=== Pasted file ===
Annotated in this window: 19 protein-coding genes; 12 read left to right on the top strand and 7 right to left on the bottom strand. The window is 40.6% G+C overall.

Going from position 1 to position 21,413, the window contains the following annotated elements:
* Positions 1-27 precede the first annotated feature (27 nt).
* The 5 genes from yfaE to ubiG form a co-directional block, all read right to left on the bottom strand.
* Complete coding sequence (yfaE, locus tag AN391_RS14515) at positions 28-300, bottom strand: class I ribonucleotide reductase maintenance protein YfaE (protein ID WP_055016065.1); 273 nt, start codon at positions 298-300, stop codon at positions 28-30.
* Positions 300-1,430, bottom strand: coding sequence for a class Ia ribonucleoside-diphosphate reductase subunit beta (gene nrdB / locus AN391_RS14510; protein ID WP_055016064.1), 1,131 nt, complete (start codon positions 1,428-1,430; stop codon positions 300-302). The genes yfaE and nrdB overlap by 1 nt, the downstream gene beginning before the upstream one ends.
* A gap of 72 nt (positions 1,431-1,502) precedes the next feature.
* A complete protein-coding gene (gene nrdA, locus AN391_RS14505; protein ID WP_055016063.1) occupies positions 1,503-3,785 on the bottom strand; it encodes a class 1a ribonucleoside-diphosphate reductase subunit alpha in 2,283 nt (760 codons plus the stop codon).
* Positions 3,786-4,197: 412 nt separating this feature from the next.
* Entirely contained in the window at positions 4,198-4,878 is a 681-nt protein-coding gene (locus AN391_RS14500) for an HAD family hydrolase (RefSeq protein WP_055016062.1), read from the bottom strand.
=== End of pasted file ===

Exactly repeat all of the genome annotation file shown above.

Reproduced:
Annotated in this window: 19 protein-coding genes; 12 read left to right on the top strand and 7 right to left on the bottom strand. The window is 40.6% G+C overall.

Going from position 1 to position 21,413, the window contains the following annotated elements:
* Positions 1-27 precede the first annotated feature (27 nt).
* The 5 genes from yfaE to ubiG form a co-directional block, all read right to left on the bottom strand.
* Complete coding sequence (yfaE, locus tag AN391_RS14515) at positions 28-300, bottom strand: class I ribonucleotide reductase maintenance protein YfaE (protein ID WP_055016065.1); 273 nt, start codon at positions 298-300, stop codon at positions 28-30.
* Positions 300-1,430, bottom strand: coding sequence for a class Ia ribonucleoside-diphosphate reductase subunit beta (gene nrdB / locus AN391_RS14510; protein ID WP_055016064.1), 1,131 nt, complete (start codon positions 1,428-1,430; stop codon positions 300-302). The genes yfaE and nrdB overlap by 1 nt, the downstream gene beginning before the upstream one ends.
* A gap of 72 nt (positions 1,431-1,502) precedes the next feature.
* A complete protein-coding gene (gene nrdA, locus AN391_RS14505; protein ID WP_055016063.1) occupies positions 1,503-3,785 on the bottom strand; it encodes a class 1a ribonucleoside-diphosphate reductase subunit alpha in 2,283 nt (760 codons plus the stop codon).
* Positions 3,786-4,197: 412 nt separating this feature from the next.
* Entirely contained in the window at positions 4,198-4,878 is a 681-nt protein-coding gene (locus AN391_RS14500) for an HAD family hydrolase (RefSeq protein WP_055016062.1), read from the bottom strand.